One of the most popular Sci-Fi movies of the 1950s was The Incredible Shrinking Man. A businessman vacationing with his wife accidently gets exposed to a radioactive cloud, setting off a chain-reaction in his cells that caused his body to shrink.
Hmmmm. I wonder if the same cloud passed over Consol Energy Center sometime in the recent past.
According to an annual study of NHL rosters performed by Toronto Globe and Mail hockey writer James Mirtle, the Penguins had a healthy average weight of 204.5 entering the 2012-13 season. That dipped to 202.1 to start ‘13-14, and 199.6 by opening night last year. This season? We’ve crash-dieted to an anemic 197.8.
Just call us The Incredible Shrinking Penguins.
Has anyone noticed that our on-ice results have diminished, too?
I thought GM Jim Rutherford had. When JR re-signed Baby Pens defenseman Reid McNeill and imported husky forwards Tyler Biggs, Eric Fehr, Sergei Plotnikov, and Tom Sestito over the summer, I held a vague hope that the organization was rethinking its pathological trend toward smaller players.
No such luck. Among our most recent call-ups? Defenseman David Warsofsky and forward Conor Sheary. Both generously listed at 5’9”. By comparison, Monday’s acquisition Trevor Daley (5’11” 195) is a behemoth.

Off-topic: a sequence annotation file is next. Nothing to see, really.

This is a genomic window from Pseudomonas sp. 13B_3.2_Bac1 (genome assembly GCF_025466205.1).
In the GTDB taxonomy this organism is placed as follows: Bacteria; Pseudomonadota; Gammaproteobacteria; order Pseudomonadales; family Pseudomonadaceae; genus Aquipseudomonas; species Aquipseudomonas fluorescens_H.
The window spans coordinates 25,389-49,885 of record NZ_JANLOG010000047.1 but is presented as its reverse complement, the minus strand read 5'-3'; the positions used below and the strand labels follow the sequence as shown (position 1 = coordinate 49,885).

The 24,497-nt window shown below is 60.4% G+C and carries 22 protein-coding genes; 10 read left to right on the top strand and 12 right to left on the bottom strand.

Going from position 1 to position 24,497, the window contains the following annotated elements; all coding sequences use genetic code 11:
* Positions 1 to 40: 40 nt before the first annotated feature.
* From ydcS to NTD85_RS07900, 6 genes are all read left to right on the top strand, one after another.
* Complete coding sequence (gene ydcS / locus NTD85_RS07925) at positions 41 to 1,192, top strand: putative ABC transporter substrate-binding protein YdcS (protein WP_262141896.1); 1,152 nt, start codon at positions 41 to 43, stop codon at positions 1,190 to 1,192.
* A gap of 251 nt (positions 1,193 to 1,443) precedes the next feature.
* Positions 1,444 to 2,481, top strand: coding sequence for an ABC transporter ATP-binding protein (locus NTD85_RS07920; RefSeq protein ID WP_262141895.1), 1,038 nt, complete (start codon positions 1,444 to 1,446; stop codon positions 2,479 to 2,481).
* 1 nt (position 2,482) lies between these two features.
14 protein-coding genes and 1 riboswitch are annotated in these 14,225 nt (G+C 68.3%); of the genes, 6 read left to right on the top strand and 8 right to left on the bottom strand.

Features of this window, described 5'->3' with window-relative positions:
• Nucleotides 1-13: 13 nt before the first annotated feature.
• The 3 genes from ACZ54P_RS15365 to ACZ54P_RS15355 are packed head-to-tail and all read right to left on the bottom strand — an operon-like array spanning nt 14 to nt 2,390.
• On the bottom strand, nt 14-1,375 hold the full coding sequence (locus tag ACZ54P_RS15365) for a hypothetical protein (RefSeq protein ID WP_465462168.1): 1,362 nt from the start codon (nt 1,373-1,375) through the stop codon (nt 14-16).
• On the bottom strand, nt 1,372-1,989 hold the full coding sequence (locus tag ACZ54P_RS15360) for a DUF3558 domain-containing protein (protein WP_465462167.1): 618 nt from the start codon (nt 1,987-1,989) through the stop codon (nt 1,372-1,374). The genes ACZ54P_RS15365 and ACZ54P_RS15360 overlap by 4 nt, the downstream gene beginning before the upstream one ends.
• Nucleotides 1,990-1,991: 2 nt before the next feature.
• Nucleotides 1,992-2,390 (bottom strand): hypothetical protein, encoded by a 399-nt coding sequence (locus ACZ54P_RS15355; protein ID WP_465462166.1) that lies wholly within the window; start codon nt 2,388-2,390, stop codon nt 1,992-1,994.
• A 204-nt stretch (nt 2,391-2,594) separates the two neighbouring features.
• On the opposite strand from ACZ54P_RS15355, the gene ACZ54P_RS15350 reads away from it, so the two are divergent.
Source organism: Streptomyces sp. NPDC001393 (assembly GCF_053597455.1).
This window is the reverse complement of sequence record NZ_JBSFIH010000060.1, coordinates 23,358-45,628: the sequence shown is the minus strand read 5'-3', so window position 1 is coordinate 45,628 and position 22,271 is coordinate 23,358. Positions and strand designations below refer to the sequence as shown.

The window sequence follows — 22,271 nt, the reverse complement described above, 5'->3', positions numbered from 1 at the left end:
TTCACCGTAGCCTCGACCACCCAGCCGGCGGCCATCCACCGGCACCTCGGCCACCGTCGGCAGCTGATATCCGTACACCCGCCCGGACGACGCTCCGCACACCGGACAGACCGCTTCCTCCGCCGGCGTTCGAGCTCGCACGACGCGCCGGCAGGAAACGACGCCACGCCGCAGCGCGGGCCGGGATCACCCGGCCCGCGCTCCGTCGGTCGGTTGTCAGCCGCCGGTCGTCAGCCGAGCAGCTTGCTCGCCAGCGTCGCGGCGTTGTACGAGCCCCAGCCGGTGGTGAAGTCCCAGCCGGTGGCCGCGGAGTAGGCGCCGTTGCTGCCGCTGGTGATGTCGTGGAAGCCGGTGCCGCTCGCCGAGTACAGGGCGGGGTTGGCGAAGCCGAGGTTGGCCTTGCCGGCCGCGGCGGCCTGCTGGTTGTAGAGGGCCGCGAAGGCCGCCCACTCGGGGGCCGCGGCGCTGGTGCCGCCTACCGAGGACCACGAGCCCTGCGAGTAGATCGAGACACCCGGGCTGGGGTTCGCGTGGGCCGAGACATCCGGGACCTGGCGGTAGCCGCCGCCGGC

I realize speed is at a premium in the NHL these days. But other teams find room for bigger players. Power forwards who can score, like the Blue Jackets’ Boone Jenner. Momentum guys who play with an edge, like Washington’s Jay Beagle and Tom Wilson.
Heck, the Red Wings don’t even follow the Detroit blueprint anymore. In case no one’s noticed, they’ve constructed a heavier team in the Motor City.
Why can’t we?
When did being big become so bad? It sure didn’t hinder our Stanley Cup champions from the ‘90s. Jay Caufield was a monster at 237 pounds. Kjell Samuelsson went 235. Mario Lemieux, Jaromir Jagr, and Kevin Stevens all tipped the scales at 220 or better. Grant Jennings, Troy Loney and Rick Tocchet weighed 210. Ron Francis and Phil Bourque around 200. Nasty defenseman Ulf Samuelsson was a comparative lightweight at 195 pounds. He’d be a Goliath on our present-day Pens.
Same goes for our ‘09 champs. Bruising Brooks Orpik and towering Hal Gill (6’7”) wreaked havoc on opposing forwards. Brawny forwards Bill Guerin and Jordan Staal helped us hold our own in the trenches. Enforcer Eric Godard made sure we didn’t get pushed around.
Our Cup teams were built to play any style. Sure they had tons of skill. But they could grind it out, too.
It’s a lesson our present management (and ownership) seems to have all but forgotten. Actually, it’s a condition that’s plagued the franchise from the beginning. Call it Penguinitis. Our most successful teams embrace a harder, grittier style. Then we invariably strip away muscle in favor of a softer, fancier approach.
It didn’t work in the past. It won’t work now.